Roof tiles start to do poorly when the roof pitch gets less than 20 degrees. Manufacturers of roof tiles have limits on roof pitches because of this. Yet, many roofers ignore these for the sake of ‘looks’. To compensate, tile manufacturers relax the pitch requirement – provided sarking is installed. But this does not stop the leaks. The sarking will hold water until it gives way and pours water into the house.
It does need heavy rain to overflow the tops and edges of the roof tiles. If you don’t have sarking, then the ceiling gets wet quite immediately. If you have sarking, then it is quite possible that the leak is contained and you don’t know that your roof is leaking.
Leaves and valleys don’t work well together.
During long dry spells, leaves (and perhaps other debris) gather in the valleys. The roof tiles along the sides of the valley also help in trapping the debris. Then you get the storm with the heavy rain. Water rushes down the valley and hit the clump of debris.
Whilst some of the water can percolate through this rubbish, the heavy rush of water packs the rubbish tighter together and the water floods over the edges of the valley – and into your house.
Roof tile manufacturers pander to consumers need for ‘modern, fashionable’ roofs.
The ‘slate’ look is still quite fashionable and this brings about the increased use of flat roof tiles. Why go with the expense and limitations of slate – when you can use a flat tile and achieve a similar look?
I feel sorry for the designers of these flat roof tiles. You just cannot make a roof tile flat, and also have it being durable and highly serviceable. (I will be doing a special post on flat roof tiles soon).
Flat roof tiles have no defined troughs for water to flow. In heavy rains, water runs uniformly across the face of the tile instead of along the trough/valleys. This means more water load on the water courses. And since these water courses trap more debris and are prone to breakage, water leaks along the edges of the tiles are quite common.
Another problem with flat profiles roof tiles occur when the side of a roof meet a wall. Water often run across the tile, under the wall flashing and into the roof cavity.
On two storey roofs, the top gutters usually discharge onto the lower roofs via downpipe spreaders.
Roof tiles are designed to carry rainwater up to a certain rainfall intensity – assuming that this rain falls directly on the roof tile and the roof is of a certain length. Even though the length of downstairs roofs are usually quite short, a downpipe spreader can dump over 10 x the design carrying capacity of the roof tile.
The water courses will leak, and on concrete roof tiles, water will also leak over the upstream edge of the tile.
If the roof is in a tree zone, leaves are washed into the watercourses and over time, this leads to clogging and eventually, blockage during heavy rain. The resultant overflow will cause leaks.
Certain roof tiles have very fragile watercourses, and these will break. Since the watercourses are under the overlap of the adjacent roof tile, it is not easy to spot. Whilst the leaks from clogged and broken watercourses can be minor during light rain. It can get substantial during downpours.
The standard corrugated roof is designed to be laid on standard pitched roofs. The roof sheeting manufacturers state that the minimum slope is 5 degrees. Build a corrugated roof flatter than 5 degrees (It is quite common), and it will overflow during heavy rain.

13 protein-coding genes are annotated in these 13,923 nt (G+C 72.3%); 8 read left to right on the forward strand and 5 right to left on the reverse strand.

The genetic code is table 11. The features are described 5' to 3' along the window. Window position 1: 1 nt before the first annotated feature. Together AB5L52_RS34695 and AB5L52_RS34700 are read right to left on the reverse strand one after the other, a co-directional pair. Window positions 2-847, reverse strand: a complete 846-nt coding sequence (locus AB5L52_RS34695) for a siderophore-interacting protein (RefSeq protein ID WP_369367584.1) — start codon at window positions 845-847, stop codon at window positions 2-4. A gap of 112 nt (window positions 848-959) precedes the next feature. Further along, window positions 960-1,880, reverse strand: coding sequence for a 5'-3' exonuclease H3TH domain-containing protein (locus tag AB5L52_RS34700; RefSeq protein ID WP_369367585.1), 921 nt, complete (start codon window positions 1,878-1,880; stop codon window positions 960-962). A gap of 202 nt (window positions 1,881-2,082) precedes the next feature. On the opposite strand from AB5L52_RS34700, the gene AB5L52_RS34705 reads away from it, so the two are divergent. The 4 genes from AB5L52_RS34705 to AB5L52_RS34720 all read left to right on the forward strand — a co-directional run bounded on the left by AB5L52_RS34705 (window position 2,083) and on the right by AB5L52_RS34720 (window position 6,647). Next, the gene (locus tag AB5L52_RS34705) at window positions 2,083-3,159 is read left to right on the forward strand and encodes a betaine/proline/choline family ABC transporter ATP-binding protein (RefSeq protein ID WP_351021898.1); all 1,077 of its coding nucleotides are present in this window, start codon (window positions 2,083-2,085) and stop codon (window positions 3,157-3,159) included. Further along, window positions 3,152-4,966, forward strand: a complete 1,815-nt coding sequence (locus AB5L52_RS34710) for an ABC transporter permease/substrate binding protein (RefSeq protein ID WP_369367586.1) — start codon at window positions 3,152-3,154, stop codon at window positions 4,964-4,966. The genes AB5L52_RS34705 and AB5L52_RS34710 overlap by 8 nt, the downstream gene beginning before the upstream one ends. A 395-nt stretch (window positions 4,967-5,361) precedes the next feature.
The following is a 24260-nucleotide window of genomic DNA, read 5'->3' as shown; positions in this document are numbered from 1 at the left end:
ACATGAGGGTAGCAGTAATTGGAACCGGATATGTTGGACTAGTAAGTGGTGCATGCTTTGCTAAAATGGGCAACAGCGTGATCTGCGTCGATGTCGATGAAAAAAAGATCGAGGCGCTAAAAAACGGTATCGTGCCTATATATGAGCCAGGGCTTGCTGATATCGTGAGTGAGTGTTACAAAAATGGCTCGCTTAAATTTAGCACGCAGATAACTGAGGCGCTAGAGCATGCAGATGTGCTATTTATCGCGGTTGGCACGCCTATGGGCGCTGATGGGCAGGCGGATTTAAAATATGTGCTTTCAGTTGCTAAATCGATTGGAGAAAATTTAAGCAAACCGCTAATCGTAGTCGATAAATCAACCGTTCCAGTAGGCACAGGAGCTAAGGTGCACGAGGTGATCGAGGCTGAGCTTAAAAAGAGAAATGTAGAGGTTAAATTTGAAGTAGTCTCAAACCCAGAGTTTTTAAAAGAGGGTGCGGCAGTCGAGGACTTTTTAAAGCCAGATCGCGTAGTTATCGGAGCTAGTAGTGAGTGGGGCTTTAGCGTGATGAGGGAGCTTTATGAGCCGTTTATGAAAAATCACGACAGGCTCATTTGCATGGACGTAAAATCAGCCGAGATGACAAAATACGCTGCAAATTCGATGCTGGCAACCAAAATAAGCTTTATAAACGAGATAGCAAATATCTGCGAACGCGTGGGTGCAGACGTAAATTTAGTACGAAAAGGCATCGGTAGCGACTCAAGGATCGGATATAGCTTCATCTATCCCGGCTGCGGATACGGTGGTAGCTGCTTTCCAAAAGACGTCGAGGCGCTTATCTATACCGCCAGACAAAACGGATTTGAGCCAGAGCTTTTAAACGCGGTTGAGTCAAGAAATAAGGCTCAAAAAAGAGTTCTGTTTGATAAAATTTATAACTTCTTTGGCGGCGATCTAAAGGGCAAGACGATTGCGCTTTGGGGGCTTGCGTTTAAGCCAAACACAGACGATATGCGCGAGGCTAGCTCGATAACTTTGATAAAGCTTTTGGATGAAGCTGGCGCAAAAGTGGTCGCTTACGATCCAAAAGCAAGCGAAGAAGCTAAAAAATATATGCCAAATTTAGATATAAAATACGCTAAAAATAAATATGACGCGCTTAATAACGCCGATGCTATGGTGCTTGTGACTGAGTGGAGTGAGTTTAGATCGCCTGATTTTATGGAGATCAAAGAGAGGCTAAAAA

The laps on the roof sheets get flooded when excessive water fill the corrugations and overflow under the laps. The screw holes at the laps will also start leaking.
Sometimes, wind will also drive water over the upstream ends of the corrugated roof sheets – even though they are turned up. The combination of a valley discharging onto a flat metal roof that has faulty transition flashings will cause a roof leak that many builders and roofers find hard to track down and repair.
The upstream ends of ALL roof sheets are supposed to be ‘turned up’ to form dams that guard against overflowing. Heavy rain will cause overflowing if there are not done or not done properly.
Some roofers don’t have the proper ‘turn-up’ tool for the low pitched ‘Trimdek’ and ‘Kliplok’ profiled roof sheets and the ‘dam’ becomes ineffective when heavy rain, leaf debris and wind combine to create the overflowing pond.
Low pitched valleys or valleys blocked by debris will overflow in heavy rain. Valleys on flat ‘kliplok’ roofs need custom designs to provide adequate water carrying capacity. Otherwise, they will overflow frequently.
If you have a box gutter, then it must be cleaned regularly and have some overflow provisions. Otherwise, it will suddenly send a flood of water into your living space during heavy rain.
Most box gutters discharge water via downpipes. It is vital that the openings into the downpipes are not blocked. Some people put mesh covers over the downpipe inlets – only for them to choke up with debris when heavy rain comes around.
Normally, if you have good eaves, you will not get water into the house (even if the gutters themselves are overflowing). If you have no eaves or you have the deep fascia gutter, then the perimeter gutter will overflow in heavy rain and get into the wall cavity. From there, it appears in the house at some ‘funny’ places.
Most gutter cleaners don’t clean around the base of the skylights. This makes skylight bases the worst maintained element on a roof. Years of gradual trapping and accumulation of leaves between the roof and the sides of the skylight suddenly forms a dam during heavy rain. Water will shoot over the outer edge of the skylight base and into the ceiling below in a big rush of water.
When we go out tracking the cause of roof leaks, It helps a lot if we know ‘WHEN’ the roof starts leaking. If a roof only leaks in heavy rain, then the above reasons come to mind first and It gives us an easy starting point to successfully track down the cause(s) of the leak(s).
If a roof leaks whether it has rained heavily or not – then there is a good chance that there is an easily identifiable (eg Broken roof tile or hole in roof) cause. Every roofer should be able to find and fix this problem easily.
The most challenging category is ‘leaks only during prolonged heavy rain’. What this means is that the water entry point is quite small (and therefore needs prolonged heavy rain to cause a leak) and perhaps there are elements under the roof that hold the water leak for a while.
This makes the cause of the leak very difficult to identify at first glance. Most roofers will get ‘stumped’ by this category of leaks.
Over the years, I have discovered many reasons for these types of leaks, and I will cover these on a future post.